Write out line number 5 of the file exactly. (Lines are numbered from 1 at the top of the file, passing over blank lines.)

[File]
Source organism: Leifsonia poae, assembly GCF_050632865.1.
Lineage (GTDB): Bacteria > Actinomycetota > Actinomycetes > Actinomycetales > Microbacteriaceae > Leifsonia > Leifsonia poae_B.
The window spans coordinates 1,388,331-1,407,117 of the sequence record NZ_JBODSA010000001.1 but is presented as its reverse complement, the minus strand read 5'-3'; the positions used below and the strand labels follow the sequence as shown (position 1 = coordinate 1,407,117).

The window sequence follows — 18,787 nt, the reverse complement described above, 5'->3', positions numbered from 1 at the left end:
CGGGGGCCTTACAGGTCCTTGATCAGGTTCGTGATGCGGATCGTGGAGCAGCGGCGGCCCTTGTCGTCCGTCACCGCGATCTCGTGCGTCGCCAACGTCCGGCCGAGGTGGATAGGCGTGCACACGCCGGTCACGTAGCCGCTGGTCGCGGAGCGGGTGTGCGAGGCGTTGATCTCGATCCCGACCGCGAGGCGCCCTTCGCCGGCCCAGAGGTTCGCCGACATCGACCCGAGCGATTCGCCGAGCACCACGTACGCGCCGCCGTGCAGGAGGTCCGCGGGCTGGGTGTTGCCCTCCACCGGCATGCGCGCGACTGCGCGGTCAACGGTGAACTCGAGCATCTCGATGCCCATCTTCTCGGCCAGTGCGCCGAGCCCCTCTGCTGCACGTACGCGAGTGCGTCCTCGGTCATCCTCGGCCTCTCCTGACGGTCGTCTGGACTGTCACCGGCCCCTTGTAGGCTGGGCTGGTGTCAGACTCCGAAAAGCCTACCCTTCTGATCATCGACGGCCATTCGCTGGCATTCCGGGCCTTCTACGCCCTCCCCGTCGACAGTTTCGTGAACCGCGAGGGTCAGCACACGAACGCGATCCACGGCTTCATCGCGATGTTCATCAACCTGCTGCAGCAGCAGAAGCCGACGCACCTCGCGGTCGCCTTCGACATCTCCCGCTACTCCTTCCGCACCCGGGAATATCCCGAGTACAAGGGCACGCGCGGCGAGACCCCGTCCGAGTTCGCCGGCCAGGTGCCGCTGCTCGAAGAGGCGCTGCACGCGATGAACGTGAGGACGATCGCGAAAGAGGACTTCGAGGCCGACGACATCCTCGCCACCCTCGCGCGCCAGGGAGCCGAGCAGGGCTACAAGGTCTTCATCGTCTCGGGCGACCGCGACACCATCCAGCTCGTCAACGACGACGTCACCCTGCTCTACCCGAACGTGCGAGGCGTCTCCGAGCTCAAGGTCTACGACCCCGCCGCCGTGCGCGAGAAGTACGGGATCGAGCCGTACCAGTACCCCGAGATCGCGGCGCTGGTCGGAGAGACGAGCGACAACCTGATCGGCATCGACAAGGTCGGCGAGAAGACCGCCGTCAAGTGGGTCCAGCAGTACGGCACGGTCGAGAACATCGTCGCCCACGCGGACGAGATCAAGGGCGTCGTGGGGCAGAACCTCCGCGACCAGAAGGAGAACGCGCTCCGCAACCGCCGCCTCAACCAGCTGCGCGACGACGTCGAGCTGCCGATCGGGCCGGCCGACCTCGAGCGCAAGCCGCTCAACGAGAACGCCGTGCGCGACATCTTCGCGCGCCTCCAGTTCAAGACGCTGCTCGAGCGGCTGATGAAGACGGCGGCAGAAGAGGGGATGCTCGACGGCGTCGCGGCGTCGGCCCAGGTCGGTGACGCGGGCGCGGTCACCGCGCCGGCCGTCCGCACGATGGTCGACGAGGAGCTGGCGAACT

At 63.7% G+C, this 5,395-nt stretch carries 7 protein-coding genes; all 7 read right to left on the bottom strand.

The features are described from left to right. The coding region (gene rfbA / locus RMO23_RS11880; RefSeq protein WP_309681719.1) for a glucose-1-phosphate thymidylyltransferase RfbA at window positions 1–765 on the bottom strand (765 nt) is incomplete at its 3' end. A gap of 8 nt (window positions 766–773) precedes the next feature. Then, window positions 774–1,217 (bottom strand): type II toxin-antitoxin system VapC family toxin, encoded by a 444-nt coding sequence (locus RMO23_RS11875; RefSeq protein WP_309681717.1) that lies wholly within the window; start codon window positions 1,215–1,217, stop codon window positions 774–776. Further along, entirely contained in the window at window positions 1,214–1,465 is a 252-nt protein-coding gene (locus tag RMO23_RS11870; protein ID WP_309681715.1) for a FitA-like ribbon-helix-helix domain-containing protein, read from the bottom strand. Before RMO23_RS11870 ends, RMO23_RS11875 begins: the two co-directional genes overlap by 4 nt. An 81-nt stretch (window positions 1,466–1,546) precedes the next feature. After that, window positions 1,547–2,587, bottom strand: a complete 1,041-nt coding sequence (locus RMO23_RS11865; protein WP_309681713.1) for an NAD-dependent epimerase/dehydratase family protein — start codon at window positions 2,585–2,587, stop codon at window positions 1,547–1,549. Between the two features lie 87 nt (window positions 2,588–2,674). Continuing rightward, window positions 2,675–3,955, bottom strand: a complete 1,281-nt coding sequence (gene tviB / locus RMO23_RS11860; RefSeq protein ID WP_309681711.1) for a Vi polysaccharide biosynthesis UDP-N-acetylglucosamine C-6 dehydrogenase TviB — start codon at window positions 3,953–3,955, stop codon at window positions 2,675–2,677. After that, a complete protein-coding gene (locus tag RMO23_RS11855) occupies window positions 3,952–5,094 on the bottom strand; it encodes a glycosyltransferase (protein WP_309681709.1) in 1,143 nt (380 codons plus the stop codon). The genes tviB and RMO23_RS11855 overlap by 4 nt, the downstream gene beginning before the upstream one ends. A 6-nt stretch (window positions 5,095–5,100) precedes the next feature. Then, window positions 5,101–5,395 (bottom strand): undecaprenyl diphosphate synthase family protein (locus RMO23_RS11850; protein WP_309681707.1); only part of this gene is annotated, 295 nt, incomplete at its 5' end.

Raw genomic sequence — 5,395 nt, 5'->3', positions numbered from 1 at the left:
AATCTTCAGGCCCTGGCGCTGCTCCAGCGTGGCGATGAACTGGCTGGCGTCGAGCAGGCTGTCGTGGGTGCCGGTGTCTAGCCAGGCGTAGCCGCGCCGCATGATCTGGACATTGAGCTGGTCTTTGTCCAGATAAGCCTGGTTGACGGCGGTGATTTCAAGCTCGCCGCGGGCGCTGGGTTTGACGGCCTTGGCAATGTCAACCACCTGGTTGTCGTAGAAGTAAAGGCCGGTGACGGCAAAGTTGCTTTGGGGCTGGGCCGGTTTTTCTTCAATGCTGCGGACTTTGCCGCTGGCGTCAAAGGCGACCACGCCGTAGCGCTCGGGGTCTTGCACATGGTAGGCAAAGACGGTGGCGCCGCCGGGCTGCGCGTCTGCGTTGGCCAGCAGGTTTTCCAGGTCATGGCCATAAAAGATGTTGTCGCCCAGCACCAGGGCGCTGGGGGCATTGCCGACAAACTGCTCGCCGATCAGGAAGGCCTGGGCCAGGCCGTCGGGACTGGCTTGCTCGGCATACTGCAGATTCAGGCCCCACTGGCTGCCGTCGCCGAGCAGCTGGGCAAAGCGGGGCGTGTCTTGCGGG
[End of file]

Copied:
CGGGGGCCTTACAGGTCCTTGATCAGGTTCGTGATGCGGATCGTGGAGCAGCGGCGGCCCTTGTCGTCCGTCACCGCGATCTCGTGCGTCGCCAACGTCCGGCCGAGGTGGATAGGCGTGCACACGCCGGTCACGTAGCCGCTGGTCGCGGAGCGGGTGTGCGAGGCGTTGATCTCGATCCCGACCGCGAGGCGCCCTTCGCCGGCCCAGAGGTTCGCCGACATCGACCCGAGCGATTCGCCGAGCACCACGTACGCGCCGCCGTGCAGGAGGTCCGCGGGCTGGGTGTTGCCCTCCACCGGCATGCGCGCGACTGCGCGGTCAACGGTGAACTCGAGCATCTCGATGCCCATCTTCTCGGCCAGTGCGCCGAGCCCCTCTGCTGCACGTACGCGAGTGCGTCCTCGGTCATCCTCGGCCTCTCCTGACGGTCGTCTGGACTGTCACCGGCCCCTTGTAGGCTGGGCTGGTGTCAGACTCCGAAAAGCCTACCCTTCTGATCATCGACGGCCATTCGCTGGCATTCCGGGCCTTCTACGCCCTCCCCGTCGACAGTTTCGTGAACCGCGAGGGTCAGCACACGAACGCGATCCACGGCTTCATCGCGATGTTCATCAACCTGCTGCAGCAGCAGAAGCCGACGCACCTCGCGGTCGCCTTCGACATCTCCCGCTACTCCTTCCGCACCCGGGAATATCCCGAGTACAAGGGCACGCGCGGCGAGACCCCGTCCGAGTTCGCCGGCCAGGTGCCGCTGCTCGAAGAGGCGCTGCACGCGATGAACGTGAGGACGATCGCGAAAGAGGACTTCGAGGCCGACGACATCCTCGCCACCCTCGCGCGCCAGGGAGCCGAGCAGGGCTACAAGGTCTTCATCGTCTCGGGCGACCGCGACACCATCCAGCTCGTCAACGACGACGTCACCCTGCTCTACCCGAACGTGCGAGGCGTCTCCGAGCTCAAGGTCTACGACCCCGCCGCCGTGCGCGAGAAGTACGGGATCGAGCCGTACCAGTACCCCGAGATCGCGGCGCTGGTCGGAGAGACGAGCGACAACCTGATCGGCATCGACAAGGTCGGCGAGAAGACCGCCGTCAAGTGGGTCCAGCAGTACGGCACGGTCGAGAACATCGTCGCCCACGCGGACGAGATCAAGGGCGTCGTGGGGCAGAACCTCCGCGACCAGAAGGAGAACGCGCTCCGCAACCGCCGCCTCAACCAGCTGCGCGACGACGTCGAGCTGCCGATCGGGCCGGCCGACCTCGAGCGCAAGCCGCTCAACGAGAACGCCGTGCGCGACATCTTCGCGCGCCTCCAGTTCAAGACGCTGCTCGAGCGGCTGATGAAGACGGCGGCAGAAGAGGGGATGCTCGACGGCGTCGCGGCGTCGGCCCAGGTCGGTGACGCGGGCGCGGTCACCGCGCCGGCCGTCCGCACGATGGTCGACGAGGAGCTGGCGAACT